FairTax proponents generally respond to these criticisms with what we would have to call flimflammery if we thought they understood the issues. Existing taxes are embedded in today’s consumer prices, they say, so getting rid of them would cause prices to drop. Adding sales taxes would be “a wash,” says Huckabee. So prices don’t go up, and workers get to keep their “entire paycheck.” Again, it sounds too good to be true.
And again, it is. If prices stay flat after a sales tax, workers can’t keep their “entire paychecks”: Wages have to fall. The paycheck you’re keeping would be smaller. (Think about it this way: If existing taxes are embedded in the cost of every product, they’re embedded in the cost of labor, too.) If wages don’t adjust downward, then unemployment has to rise. If the Federal Reserve increases the money supply to prevent this combination of falling wages and rising unemployment, then consumer prices will increase.
Most experts in tax administration also say that enforcing sales taxes gets hard quickly once the rates hit double digits. That’s one reason that many countries with broad-based consumption taxes levy value-added taxes, which are collected in smaller amounts at each step along the production and distribution chain, instead of sales taxes, which are collected in one big lump at the end. The fact that no country relies on sales taxes to the extent the FairTaxers advocate does not, however, faze them. Americans for Fair Taxation’s website discusses the issue thus: “Two of the largest economies in the world rely almost solely on sales taxes: Florida and Texas. Many civilizations in history have relied solely on transaction-based consumption taxes: a percentage of a grain shipment in exchange for a safe harbor.” Sales taxes in Florida and Texas are under 10 percent. Might imposing a 30 percent tax rate on the sales of a non-grain-based economy pose different issues? AFT doesn’t say.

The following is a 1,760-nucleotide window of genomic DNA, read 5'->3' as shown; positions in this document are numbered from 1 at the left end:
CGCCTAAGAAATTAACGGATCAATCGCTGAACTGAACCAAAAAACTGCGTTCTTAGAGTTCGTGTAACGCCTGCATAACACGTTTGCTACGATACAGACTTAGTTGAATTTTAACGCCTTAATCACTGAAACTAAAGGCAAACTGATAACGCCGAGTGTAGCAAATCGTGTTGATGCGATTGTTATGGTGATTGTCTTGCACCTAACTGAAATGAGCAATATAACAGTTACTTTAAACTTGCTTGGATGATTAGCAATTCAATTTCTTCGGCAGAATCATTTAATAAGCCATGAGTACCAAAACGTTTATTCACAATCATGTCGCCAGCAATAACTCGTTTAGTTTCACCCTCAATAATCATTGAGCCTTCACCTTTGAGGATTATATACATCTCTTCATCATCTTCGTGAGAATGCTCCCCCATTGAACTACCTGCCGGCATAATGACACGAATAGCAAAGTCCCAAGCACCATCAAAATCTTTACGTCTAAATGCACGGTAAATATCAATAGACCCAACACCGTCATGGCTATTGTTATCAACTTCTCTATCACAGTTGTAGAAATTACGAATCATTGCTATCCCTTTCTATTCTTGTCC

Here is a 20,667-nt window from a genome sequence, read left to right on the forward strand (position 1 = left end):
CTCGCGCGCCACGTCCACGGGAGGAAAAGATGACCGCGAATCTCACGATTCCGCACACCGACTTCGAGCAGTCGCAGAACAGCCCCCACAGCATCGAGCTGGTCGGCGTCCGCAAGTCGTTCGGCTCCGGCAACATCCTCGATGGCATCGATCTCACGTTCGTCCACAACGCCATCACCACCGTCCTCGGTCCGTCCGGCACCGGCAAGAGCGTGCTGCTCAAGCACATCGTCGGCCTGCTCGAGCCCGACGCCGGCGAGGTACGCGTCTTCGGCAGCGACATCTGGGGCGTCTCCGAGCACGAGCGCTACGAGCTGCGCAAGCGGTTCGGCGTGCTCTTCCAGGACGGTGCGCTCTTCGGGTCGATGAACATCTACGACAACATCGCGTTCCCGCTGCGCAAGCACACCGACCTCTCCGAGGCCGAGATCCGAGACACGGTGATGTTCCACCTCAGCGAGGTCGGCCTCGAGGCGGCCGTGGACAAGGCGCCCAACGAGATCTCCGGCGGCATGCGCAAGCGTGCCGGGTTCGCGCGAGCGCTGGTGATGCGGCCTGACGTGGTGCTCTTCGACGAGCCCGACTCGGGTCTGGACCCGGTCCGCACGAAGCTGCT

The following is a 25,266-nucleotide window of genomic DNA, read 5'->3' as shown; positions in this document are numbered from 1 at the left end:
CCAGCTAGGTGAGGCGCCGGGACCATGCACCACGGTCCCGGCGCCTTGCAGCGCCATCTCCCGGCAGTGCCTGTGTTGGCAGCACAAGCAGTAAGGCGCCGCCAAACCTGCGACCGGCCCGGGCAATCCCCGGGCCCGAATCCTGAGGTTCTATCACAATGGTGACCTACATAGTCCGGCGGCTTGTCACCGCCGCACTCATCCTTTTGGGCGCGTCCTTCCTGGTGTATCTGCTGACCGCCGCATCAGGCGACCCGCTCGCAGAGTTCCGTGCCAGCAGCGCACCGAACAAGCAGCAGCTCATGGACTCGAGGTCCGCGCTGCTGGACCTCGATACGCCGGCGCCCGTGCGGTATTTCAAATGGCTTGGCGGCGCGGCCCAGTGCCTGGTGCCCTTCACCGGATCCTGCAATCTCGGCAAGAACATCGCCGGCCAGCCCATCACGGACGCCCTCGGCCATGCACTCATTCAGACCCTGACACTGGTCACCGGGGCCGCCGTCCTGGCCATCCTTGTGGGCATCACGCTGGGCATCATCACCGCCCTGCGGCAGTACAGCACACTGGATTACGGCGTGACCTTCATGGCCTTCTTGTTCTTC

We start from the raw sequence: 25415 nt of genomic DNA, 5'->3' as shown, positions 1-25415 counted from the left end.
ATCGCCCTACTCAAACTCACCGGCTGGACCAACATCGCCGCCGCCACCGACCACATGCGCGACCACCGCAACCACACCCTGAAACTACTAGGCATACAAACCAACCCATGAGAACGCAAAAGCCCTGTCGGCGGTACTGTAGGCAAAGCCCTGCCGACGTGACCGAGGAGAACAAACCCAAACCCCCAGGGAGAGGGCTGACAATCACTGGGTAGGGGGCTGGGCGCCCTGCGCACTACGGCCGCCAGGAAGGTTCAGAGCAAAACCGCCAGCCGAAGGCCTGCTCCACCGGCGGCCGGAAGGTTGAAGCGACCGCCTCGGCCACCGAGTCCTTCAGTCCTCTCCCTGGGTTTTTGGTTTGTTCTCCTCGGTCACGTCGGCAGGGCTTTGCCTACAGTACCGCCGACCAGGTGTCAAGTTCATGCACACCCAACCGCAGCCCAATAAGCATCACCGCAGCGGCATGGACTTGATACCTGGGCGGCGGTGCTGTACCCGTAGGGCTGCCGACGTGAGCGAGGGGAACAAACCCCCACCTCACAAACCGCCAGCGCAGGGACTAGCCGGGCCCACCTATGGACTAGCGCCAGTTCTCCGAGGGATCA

Even some of the real advantages of the FairTax are overstated. Households would not have to prepare returns, and would thus enjoy more privacy. On the other hand, the federal government would still have to know people’s wages in order to determine how much they have earned in Social Security benefits. (Which leads to another problem, albeit a surmountable one. Those benefits are now linked to payroll taxes paid, which would of course end with the FairTax. As a result, people would have an incentive, for the first time, to make the federal government think they earned more than they actually did: They would accrue higher Social Security benefits while paying no extra taxes. Waitresses would start over-reporting their tips. The FairTax proposal has to take steps to combat this misreporting.)
And we haven’t even gotten to the politics of it. How likely is it that Congress and the president — any Congress, any president — will agree to create a new tax system that punishes the middle class and senior citizens? One that taxes people when they buy a home in which to live, but not when they buy a house as an investment? (This example comes from The FairTax Fantasy, a fairly comprehensive attack on the idea by Hank Adler and Hugh Hewitt.) That requires state and local governments to pay taxes to the federal government whenever they buy something — and thus, in all likelihood, to raise their own taxes? Let’s even stipulate that these are good ideas, and that the protests of the homebuilders and the charities at the loss of their popular deductions should be ignored. What are the odds that they will be?